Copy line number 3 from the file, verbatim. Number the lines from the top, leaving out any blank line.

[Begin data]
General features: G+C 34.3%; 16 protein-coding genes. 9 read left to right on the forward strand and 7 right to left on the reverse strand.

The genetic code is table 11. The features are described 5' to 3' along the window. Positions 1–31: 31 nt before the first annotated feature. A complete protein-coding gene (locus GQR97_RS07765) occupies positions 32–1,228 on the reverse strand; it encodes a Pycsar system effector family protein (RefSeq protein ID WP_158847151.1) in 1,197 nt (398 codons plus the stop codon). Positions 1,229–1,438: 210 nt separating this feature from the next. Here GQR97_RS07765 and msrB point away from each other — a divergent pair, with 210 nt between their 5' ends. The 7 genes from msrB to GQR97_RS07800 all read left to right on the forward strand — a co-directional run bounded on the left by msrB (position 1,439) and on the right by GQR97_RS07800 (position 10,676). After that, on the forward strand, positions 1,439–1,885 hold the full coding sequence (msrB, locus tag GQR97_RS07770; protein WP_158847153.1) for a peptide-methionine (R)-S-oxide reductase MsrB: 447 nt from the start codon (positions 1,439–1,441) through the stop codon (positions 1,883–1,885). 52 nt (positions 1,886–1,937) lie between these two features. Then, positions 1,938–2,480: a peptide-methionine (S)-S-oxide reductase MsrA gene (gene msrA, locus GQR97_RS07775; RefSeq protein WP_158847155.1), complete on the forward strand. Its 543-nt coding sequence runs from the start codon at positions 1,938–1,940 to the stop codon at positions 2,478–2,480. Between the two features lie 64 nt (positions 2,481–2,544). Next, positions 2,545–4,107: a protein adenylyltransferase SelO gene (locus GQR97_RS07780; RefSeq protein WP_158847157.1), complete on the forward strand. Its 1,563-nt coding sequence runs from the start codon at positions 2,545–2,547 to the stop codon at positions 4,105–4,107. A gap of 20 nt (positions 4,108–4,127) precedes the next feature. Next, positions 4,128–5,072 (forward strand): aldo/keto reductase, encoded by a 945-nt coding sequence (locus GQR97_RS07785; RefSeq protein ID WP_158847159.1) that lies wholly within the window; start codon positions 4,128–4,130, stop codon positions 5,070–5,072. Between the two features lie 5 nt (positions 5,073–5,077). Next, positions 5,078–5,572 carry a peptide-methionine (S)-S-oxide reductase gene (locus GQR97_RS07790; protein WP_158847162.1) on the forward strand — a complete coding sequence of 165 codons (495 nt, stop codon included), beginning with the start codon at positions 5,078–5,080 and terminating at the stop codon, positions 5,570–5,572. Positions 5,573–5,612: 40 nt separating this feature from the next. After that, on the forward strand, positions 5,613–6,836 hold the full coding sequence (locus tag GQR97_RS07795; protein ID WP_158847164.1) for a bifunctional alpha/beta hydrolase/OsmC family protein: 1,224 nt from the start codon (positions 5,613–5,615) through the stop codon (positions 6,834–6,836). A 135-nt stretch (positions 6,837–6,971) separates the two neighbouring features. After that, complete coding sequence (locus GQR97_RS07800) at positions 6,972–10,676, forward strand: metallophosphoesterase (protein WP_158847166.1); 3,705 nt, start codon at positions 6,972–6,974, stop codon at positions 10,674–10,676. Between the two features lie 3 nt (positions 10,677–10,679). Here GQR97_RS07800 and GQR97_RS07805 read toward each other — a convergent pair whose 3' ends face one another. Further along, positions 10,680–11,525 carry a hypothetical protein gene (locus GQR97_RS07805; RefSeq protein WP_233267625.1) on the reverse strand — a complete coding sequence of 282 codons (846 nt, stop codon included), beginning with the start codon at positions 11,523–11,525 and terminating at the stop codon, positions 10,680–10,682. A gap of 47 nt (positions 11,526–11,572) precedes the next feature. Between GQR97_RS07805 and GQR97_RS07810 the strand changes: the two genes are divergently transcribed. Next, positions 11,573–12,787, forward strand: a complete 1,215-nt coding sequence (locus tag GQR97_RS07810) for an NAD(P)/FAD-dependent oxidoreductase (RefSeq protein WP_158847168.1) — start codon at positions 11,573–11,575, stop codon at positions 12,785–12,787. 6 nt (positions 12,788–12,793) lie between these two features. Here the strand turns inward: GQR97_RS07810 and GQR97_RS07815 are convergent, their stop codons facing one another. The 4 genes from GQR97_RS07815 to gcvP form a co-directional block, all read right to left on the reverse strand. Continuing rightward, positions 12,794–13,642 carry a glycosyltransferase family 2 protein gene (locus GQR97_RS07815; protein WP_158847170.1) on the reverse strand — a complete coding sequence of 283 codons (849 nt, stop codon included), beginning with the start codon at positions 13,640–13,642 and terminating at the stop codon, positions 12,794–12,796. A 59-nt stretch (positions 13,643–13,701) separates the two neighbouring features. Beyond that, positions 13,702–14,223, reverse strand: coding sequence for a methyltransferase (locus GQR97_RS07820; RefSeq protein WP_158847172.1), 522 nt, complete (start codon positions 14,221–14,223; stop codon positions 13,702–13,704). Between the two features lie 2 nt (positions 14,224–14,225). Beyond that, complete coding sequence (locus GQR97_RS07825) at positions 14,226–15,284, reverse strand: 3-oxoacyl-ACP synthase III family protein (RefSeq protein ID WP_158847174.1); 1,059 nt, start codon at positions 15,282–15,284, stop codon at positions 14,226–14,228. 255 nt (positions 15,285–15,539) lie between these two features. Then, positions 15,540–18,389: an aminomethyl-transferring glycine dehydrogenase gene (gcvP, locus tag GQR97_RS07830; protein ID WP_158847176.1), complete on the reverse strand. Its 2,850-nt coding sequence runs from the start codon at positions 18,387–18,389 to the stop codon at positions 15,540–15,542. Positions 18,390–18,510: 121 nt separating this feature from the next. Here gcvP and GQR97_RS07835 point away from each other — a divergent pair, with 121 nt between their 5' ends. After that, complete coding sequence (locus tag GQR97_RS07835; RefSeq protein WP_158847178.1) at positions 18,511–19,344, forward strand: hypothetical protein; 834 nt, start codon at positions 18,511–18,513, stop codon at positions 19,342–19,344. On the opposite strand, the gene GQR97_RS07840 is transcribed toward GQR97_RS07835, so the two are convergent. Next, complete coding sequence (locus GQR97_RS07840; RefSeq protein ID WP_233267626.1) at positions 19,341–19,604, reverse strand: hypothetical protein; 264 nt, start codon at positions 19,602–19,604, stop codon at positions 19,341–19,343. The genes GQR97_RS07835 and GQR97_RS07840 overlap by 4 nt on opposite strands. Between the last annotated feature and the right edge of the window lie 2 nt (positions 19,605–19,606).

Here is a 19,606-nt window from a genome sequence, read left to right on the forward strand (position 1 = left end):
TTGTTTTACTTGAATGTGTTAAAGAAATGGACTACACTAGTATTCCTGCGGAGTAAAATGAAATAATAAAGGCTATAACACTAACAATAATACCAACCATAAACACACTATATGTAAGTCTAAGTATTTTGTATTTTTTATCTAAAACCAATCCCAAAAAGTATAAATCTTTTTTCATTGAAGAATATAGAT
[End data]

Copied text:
Here is a 19,606-nt window from a genome sequence, read left to right on the forward strand (position 1 = left end):